They soon pushed their 5S efforts into high gear. Now they organize and label punch and press brake tools, and store them near the machines. They place press brake tools on movable racks so they can be wheeled into place when needed. To minimize on-machine programming tweaks and overall press brake setup, they program and simulate bends offline at a workstation a few feet away from the brake department.
Press brake operators also use a portable hardware insertion machine, which is on wheels. This helps when a part needs hardware inserted in the middle of a bending program. So instead of making, say, two bends for a batch, walking the 75 steps to the hardware insertion area, then 75 steps back to complete the forming operations, the operator now makes two bends, turns to the adjacent hardware insertion machine, then turns back to finish forming the part—virtually no steps required.
Previously employees had good reason for wanting to overproduce to avoid setups. When Micron’s improvement team started videotaping employees, they realized what arduous affairs setups were. In one instance, a punch press operator spent about 45 minutes setting up a job, and what took the most time? It wasn’t setting up the punch machine itself—Micron has modern equipment with advanced software—it was finding the right tooling and, especially, material. The raw stock area wasn’t organized well, so machine operators spent much of their day going on material hunts.
The company invested in tooling cabinets for its punches. These cabinets aren’t cheap, but they were worth the investment. Perhaps the lowest-hanging fruit goes back to what Jaeger pointed to during the LeanFab shop tour in June: clearly marked labeling and work instructions.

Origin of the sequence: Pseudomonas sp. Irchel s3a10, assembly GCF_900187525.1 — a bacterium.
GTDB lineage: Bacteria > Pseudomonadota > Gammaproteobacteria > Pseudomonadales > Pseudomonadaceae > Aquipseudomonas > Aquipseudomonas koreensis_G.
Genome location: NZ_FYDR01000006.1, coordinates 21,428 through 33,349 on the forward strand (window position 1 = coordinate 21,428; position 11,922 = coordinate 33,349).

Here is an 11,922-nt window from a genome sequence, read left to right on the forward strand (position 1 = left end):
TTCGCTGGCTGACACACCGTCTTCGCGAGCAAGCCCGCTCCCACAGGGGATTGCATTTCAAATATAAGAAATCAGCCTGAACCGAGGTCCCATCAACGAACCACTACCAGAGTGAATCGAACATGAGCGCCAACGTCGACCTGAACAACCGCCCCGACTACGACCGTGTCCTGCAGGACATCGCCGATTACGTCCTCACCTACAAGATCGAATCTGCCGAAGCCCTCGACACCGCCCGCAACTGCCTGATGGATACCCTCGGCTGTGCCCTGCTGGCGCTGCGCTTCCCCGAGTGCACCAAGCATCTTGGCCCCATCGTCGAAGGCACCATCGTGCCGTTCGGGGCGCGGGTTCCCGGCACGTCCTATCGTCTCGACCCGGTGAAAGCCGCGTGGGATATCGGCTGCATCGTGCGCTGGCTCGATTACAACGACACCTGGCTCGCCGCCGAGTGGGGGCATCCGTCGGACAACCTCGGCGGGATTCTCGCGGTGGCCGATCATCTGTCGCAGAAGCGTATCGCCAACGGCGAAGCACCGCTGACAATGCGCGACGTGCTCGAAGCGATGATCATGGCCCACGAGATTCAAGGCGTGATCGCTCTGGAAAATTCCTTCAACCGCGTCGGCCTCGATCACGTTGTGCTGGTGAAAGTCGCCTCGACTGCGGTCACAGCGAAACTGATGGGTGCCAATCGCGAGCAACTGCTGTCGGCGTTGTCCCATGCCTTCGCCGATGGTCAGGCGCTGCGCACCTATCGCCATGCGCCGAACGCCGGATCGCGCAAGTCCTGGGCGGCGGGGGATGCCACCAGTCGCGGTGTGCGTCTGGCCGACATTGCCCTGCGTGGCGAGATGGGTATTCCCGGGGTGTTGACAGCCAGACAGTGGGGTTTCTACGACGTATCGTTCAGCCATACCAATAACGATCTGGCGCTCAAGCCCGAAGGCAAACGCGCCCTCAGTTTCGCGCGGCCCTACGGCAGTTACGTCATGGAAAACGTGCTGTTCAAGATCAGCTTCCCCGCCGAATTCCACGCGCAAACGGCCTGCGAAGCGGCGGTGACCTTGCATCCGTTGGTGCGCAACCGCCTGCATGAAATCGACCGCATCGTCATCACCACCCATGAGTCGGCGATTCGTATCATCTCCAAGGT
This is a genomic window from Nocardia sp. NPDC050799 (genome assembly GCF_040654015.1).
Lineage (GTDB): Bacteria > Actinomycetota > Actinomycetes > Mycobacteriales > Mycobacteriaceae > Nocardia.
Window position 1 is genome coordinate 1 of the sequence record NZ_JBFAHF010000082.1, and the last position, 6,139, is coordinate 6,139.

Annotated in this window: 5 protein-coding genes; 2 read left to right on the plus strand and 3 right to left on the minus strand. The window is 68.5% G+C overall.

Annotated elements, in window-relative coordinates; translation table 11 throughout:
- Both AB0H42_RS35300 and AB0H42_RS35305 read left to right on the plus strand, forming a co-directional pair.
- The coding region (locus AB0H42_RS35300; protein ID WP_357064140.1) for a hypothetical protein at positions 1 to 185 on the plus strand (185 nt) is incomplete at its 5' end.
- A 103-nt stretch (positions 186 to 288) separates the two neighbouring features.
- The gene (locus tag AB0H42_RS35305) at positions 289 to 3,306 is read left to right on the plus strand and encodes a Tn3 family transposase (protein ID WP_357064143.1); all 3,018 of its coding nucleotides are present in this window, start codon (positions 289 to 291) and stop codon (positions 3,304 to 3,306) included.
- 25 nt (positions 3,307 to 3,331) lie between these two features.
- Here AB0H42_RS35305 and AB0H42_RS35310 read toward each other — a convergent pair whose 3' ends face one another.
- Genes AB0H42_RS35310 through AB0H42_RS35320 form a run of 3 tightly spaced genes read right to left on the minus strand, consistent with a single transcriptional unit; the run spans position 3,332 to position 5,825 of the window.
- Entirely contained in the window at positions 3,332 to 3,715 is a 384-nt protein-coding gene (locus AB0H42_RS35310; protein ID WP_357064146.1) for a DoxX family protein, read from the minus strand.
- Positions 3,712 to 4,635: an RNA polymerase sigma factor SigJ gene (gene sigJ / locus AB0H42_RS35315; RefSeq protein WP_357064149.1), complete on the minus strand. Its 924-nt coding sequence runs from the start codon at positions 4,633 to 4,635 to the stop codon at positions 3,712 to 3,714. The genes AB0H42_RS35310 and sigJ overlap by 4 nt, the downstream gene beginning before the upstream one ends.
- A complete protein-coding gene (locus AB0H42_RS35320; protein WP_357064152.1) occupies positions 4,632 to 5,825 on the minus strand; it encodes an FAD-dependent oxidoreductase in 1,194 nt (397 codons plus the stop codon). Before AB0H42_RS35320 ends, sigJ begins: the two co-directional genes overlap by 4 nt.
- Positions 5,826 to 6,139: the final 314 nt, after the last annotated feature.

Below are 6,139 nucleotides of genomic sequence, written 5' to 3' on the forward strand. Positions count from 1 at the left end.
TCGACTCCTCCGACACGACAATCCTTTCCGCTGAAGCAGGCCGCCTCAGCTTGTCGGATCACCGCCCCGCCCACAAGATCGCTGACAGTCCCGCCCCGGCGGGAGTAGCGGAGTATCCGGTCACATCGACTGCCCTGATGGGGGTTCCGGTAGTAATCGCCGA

This relates to what Kallage called the “two-minute rule.” Job setup sheets and tooling locations should be so clearly marked that even someone who isn’t familiar with the operation can find the tools and materials he needs within two minutes.
As Jaeger and other spiders of Micron have found, those little labels can make a big difference. That’s why every material the shop has in its raw stock inventory now is color-coded. And at this writing, all the punch tooling drawers are clearly labeled too.
Why weren’t all drawers labeled in the first place? As Jaeger explained, he and other setup people in the shop know where the tooling is. They open those draws multiple times a day, so they took a tool’s drawer location for granted. Everything had its place, but only certain people knew where those places were. But what if Jaeger or other setup people aren’t around? Without clear labeling, how efficiently could someone unfamiliar with the operation get the tools to keep parts flowing?
Boiled down, such thinking relates to good shop communication. A job can’t move forward efficiently without it. And quite often the best communication is immediate and visual, be it a simple picture on work instructions or a labeled drawer.
As Kittelson said, “It’s the simple things that matter so much.”